If you were expecting a chronological plod through the Nation's portrait history, then try something else. On the other hand if you want a set of dazzling pen portraits equal to the paintings Simon Schama describes then read on. This quickly became one of my favourite reads of the year. I was captivated by the details revealed, the stories of the artists, their models and the history of the times, I loved the fact that it isn't a best of, there are some fine clunkers included – because they are part of the story and reading this you will look at the paintings themselves with a keener eye spotting the details you now know you've always missed. The book has a wide range of illustrations but for the full immersive experience you can read this book, visit the forthcoming National Portrait Gallery's exhibition and watch the BBC2 accompanying 5-part series, well worth doing all three. ~ Sue Baker
Like for Like Reading
A Portrait of Britain, Tarnya Cooper
Oxford History of Art: Portraiture, Shearer West
Simon Schama brings Britain to life through its portraits, as seen in the five-part BBC series The Face of Britain and the major National Portrait Gallery exhibition Churchill and his painter locked in a struggle of stares and glares; Gainsborough watching his daughters run after a butterfly; a black Othello in the nineteenth century, the poet-artist Rossetti trying to capture on canvas what he couldn't possess in life, a surgeon-artist making studies of wounded faces brought in from the Battle of the Somme; a naked John Lennon five hours before his death. In the age of the hasty glance and the selfie, Simon Schama has written a tour de force about the long exchange of looks from which British portraits have been made over the centuries: images of the modest and the mighty; of friends and lovers; heroes and working people. Each of them - the image-maker, the subject, and the rest of us who get to look at them - are brought unforgettably to life. Together they build into a collective picture of Britain, our past and our present, a look into the mirror of our identity at a moment when we are wondering just who we are. Combining his two great passions, British history and art history, for the first time, Schama's extraordinary storytelling reveals the truth behind the nation's most famous portrayals of power, love, fame, the self, and the people. Mesmerising in its breadth and its panache, and beautifully illustrated, with more than 150 images from the National Portrait Gallery, The Face of Britain will change the way we see our past - and ourselves.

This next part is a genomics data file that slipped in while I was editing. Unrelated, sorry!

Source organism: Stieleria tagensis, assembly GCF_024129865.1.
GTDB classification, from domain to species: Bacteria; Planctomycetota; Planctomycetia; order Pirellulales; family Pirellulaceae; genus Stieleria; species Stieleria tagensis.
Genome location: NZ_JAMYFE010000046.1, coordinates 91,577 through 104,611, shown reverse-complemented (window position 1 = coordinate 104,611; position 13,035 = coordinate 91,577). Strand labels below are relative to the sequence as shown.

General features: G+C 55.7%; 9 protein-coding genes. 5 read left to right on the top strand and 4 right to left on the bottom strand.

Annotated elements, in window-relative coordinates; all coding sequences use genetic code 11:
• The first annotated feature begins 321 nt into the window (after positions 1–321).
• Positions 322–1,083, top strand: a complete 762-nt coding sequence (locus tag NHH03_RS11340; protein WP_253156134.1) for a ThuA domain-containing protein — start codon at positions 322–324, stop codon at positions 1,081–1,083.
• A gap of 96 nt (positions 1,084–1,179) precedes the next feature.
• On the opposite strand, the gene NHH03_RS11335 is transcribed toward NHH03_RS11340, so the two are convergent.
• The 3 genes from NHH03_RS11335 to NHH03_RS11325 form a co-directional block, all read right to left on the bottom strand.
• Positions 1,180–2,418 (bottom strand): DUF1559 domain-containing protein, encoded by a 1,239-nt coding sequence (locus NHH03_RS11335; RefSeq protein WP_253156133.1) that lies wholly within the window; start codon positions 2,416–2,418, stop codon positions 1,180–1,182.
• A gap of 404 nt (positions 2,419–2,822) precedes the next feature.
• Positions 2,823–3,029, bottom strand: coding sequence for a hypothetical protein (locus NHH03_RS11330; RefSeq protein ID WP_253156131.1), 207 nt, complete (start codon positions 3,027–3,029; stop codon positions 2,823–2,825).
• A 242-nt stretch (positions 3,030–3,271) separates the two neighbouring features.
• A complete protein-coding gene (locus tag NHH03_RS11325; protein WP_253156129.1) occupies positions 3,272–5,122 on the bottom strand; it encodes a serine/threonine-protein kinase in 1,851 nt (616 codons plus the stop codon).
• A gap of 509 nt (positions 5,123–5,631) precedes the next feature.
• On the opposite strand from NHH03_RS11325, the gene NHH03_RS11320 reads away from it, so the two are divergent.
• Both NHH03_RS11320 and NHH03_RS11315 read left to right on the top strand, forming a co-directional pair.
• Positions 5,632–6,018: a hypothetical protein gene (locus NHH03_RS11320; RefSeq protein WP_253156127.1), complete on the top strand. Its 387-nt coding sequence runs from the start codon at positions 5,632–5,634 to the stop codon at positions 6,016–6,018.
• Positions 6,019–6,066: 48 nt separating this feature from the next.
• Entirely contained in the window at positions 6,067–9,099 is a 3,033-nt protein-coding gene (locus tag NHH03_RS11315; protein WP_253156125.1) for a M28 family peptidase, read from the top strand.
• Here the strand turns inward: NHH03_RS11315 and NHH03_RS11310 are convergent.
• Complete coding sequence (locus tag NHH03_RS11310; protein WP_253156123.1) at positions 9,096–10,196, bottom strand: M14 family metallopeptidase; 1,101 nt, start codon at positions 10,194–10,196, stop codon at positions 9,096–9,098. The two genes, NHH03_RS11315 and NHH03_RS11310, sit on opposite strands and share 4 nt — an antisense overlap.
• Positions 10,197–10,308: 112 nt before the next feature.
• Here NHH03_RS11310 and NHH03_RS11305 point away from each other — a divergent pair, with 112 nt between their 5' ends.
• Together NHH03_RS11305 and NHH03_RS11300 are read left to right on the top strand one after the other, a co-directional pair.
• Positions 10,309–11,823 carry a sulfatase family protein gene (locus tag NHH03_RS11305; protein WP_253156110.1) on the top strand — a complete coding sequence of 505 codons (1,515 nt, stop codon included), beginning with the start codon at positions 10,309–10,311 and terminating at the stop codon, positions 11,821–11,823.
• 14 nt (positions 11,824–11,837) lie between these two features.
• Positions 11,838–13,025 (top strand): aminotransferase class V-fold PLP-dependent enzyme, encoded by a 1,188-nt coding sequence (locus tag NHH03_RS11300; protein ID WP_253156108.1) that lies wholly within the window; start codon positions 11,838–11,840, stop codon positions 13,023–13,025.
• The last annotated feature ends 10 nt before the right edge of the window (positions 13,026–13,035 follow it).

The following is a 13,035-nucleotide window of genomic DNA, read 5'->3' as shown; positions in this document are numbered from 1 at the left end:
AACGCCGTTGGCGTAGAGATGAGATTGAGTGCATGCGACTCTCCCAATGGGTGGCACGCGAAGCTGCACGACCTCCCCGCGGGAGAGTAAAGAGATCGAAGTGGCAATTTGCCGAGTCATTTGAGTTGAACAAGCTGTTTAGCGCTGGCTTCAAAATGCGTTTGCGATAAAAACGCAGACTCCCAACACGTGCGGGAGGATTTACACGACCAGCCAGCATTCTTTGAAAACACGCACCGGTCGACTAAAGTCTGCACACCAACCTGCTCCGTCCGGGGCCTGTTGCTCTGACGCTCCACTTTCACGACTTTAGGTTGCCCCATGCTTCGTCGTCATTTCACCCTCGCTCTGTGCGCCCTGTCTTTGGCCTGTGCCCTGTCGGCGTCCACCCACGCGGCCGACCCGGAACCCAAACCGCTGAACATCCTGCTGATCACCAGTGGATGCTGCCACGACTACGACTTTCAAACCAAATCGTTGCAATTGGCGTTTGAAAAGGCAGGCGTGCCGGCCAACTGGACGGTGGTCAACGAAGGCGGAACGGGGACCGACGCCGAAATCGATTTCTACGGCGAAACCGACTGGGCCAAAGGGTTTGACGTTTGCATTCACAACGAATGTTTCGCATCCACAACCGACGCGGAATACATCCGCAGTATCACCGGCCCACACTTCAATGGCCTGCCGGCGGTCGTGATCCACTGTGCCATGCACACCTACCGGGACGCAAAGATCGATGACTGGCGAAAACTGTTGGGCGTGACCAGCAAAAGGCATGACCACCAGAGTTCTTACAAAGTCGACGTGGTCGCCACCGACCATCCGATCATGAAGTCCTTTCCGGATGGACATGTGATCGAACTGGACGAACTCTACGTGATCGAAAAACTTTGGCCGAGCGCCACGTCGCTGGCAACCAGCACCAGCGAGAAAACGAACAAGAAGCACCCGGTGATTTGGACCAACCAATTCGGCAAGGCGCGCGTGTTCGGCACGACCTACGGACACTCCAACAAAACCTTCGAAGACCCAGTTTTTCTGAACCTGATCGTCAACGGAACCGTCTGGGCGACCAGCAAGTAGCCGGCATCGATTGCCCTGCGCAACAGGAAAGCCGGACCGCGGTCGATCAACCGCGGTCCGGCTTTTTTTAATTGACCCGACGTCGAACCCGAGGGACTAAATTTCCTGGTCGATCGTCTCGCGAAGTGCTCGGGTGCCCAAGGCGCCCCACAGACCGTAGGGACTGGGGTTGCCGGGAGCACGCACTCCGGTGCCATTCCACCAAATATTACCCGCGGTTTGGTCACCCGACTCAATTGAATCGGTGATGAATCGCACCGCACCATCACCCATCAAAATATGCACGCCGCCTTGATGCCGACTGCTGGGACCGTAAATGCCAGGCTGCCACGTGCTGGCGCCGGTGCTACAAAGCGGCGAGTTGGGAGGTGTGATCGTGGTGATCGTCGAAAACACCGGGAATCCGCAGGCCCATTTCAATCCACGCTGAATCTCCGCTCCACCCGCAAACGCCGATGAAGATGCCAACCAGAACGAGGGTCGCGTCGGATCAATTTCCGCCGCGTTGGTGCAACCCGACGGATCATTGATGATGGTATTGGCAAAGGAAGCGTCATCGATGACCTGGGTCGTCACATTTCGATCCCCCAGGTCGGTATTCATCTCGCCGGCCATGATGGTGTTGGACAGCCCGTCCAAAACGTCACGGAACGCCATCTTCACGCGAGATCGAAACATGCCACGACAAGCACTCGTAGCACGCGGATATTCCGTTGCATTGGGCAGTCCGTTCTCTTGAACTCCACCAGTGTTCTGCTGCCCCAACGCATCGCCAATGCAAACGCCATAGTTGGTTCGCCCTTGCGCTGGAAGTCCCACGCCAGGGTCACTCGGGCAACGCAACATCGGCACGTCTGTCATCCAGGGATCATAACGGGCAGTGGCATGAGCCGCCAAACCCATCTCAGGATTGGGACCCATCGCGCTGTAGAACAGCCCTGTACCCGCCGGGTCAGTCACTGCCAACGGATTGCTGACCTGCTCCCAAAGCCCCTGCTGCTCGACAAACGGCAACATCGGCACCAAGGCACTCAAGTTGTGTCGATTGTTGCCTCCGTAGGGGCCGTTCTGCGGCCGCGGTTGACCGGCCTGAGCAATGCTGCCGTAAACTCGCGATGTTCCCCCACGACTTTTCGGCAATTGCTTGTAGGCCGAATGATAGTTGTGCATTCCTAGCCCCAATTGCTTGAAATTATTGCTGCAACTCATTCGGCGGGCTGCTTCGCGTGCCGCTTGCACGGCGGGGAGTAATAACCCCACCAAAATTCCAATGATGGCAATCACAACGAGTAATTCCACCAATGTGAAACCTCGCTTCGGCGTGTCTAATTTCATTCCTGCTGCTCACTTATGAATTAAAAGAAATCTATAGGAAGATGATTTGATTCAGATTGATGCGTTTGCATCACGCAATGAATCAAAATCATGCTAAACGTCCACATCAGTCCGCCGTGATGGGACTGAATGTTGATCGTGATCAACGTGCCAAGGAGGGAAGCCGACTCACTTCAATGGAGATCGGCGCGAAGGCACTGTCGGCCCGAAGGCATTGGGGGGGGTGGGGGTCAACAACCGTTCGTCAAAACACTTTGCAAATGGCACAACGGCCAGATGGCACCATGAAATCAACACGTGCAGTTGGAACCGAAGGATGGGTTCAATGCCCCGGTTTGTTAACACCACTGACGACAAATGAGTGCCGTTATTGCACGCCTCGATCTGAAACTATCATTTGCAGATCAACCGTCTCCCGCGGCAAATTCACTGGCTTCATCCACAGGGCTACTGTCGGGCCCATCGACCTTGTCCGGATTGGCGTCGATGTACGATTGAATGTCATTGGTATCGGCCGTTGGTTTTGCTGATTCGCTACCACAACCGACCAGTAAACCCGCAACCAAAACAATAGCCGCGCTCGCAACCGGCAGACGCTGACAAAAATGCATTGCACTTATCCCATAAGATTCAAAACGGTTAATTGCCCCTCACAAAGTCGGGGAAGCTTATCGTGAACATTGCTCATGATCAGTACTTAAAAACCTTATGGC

Schama has a masterly ability to conjure up character and vivify conflict' Financial Times on 'A History of Britain'
'With Schama you look at a picture and see it as you hadn't before' Telegraph on 'Rembrandt's Eyes'
'Splendid, spirited, immensely enjoyable and wide-ranging' Financial Times on 'The Story of the Jews'
'Shows Schama at his best... as full of memorable incident as a Bellow novel and wittier than a Woody Allen movie' The Times on 'The Story of the Jews'
'Schama writes with grace and wit, and his enthusiasms are contagious' -- Anita Brookner on 'The Embarrassment of Riches'
'Dazzling, beyond praise' Sunday Times on 'Citizens'
Publication date: 16/09/2015
Publisher: Viking an imprint of Penguin Books Ltd
|Publication date:||16th September 2015|
|Publisher:||Viking an imprint of Penguin Books Ltd|
|Genres:||Biography / Autobiography, History, Books Behind TV & Film,|
Simon Schama is University Professor of Art History and History at Columbia University in New York, and was awarded a C.B.E. in the 2001 New Year’s Honours List. Since 1995 he has been art and culture critic for The New Yorker and essayist for The Guardian. His award-winning books include Citizens; Rembrandt's Eyes and the History of Britain trilogy. His most recent book, Simon Schama's Power of Art, was published to critical acclaim in 2006.More About Simon Schama